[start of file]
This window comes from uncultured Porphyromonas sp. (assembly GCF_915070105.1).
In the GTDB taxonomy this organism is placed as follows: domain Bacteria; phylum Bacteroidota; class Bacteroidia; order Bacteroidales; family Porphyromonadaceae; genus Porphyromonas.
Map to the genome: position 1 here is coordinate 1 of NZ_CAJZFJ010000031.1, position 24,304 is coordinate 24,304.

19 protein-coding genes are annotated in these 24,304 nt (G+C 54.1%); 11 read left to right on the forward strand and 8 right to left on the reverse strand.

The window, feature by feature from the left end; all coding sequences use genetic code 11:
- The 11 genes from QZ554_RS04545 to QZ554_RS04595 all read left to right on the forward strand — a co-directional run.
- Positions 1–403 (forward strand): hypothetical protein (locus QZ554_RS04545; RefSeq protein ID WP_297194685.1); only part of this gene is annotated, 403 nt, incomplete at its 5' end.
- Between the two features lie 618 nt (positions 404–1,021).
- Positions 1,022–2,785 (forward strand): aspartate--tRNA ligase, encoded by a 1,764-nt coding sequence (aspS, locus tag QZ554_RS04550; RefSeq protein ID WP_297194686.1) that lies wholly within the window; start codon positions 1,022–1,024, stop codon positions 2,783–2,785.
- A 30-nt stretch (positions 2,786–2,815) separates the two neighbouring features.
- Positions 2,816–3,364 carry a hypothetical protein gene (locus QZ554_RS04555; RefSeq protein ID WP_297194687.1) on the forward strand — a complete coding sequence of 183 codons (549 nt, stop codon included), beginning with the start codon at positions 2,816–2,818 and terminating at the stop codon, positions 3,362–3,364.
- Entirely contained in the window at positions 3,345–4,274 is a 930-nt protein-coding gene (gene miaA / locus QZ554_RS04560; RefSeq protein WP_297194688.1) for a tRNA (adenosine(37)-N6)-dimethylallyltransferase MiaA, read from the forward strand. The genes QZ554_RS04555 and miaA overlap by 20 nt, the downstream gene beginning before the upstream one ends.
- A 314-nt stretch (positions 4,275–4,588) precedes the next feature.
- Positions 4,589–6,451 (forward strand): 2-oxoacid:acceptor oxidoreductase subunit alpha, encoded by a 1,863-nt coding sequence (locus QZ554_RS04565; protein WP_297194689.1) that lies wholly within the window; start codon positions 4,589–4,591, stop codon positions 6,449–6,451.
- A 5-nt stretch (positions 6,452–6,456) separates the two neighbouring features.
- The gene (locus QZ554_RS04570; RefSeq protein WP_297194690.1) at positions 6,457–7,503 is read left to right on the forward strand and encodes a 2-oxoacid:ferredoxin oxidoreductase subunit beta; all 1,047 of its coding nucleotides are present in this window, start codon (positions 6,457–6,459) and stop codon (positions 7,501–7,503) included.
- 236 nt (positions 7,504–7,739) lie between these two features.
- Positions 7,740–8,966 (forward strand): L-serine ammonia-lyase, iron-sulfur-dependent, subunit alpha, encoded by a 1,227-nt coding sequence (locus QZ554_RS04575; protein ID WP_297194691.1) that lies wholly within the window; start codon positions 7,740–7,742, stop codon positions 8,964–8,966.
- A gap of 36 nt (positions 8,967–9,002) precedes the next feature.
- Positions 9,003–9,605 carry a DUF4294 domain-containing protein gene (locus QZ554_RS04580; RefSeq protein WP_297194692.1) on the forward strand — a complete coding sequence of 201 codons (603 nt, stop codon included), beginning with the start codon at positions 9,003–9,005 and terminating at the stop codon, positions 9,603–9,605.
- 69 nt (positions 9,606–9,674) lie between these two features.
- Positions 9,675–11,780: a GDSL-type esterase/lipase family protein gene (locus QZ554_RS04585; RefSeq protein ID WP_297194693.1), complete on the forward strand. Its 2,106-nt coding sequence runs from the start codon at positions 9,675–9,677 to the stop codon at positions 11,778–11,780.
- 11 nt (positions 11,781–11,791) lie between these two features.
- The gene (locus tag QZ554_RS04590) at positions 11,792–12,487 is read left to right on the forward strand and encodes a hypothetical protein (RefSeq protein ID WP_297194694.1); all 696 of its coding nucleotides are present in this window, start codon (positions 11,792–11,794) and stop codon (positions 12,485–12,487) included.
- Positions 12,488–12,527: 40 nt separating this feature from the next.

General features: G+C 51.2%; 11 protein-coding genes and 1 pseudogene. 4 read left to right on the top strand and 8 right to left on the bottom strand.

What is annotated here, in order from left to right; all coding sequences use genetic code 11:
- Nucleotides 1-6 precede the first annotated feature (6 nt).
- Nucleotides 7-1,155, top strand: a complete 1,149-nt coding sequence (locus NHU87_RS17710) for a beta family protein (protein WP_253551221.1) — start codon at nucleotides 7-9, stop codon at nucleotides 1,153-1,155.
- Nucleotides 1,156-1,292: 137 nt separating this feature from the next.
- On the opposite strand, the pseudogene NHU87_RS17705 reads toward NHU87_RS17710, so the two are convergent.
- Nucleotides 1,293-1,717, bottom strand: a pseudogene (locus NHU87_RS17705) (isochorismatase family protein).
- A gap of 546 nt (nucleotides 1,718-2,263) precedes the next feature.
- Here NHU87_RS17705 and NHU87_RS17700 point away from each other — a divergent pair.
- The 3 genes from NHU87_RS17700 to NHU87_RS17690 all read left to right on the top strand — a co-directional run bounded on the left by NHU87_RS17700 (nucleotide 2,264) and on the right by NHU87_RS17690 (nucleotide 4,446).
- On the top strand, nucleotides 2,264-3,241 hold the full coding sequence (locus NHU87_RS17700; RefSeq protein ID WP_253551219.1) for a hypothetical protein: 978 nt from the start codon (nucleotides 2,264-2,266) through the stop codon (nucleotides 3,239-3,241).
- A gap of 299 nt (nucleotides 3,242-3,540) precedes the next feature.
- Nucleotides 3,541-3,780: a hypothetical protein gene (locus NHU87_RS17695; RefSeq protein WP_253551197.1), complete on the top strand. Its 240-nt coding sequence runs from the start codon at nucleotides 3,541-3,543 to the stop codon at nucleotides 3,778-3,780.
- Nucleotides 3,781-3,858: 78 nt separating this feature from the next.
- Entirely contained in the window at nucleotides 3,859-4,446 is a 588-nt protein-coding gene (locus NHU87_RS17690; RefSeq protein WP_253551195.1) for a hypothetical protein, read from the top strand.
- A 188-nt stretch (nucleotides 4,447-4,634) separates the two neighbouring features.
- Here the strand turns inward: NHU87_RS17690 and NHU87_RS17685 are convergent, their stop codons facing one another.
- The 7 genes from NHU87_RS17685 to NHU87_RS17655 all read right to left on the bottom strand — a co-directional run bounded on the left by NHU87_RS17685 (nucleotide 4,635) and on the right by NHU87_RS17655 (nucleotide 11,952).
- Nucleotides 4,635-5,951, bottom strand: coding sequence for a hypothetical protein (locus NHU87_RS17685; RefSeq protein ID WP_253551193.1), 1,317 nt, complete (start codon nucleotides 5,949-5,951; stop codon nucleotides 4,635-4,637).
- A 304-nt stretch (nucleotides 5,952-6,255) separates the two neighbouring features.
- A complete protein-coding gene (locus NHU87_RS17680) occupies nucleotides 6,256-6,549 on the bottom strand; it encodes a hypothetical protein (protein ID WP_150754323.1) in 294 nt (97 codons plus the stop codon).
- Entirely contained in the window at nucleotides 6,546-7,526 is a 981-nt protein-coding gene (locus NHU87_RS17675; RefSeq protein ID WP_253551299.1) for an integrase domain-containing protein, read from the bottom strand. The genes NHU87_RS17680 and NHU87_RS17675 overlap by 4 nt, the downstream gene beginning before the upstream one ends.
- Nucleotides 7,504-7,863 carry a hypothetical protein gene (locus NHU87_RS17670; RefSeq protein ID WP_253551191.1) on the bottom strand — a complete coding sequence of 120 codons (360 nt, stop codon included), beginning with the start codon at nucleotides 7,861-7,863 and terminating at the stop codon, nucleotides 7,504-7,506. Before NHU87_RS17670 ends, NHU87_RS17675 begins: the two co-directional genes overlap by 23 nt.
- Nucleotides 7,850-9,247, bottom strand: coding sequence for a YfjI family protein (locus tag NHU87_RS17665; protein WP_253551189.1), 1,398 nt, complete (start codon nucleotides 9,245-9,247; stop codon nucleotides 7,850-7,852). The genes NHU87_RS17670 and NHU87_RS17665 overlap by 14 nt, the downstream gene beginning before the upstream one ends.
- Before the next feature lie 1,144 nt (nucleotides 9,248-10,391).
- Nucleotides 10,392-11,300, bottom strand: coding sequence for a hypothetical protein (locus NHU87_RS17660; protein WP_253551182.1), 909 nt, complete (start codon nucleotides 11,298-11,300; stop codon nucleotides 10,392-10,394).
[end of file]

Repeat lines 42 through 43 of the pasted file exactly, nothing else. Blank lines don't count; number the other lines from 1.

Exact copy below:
- Here the strand turns inward: NHU87_RS17690 and NHU87_RS17685 are convergent, their stop codons facing one another.
- The 7 genes from NHU87_RS17685 to NHU87_RS17655 all read right to left on the bottom strand — a co-directional run bounded on the left by NHU87_RS17685 (nucleotide 4,635) and on the right by NHU87_RS17655 (nucleotide 11,952).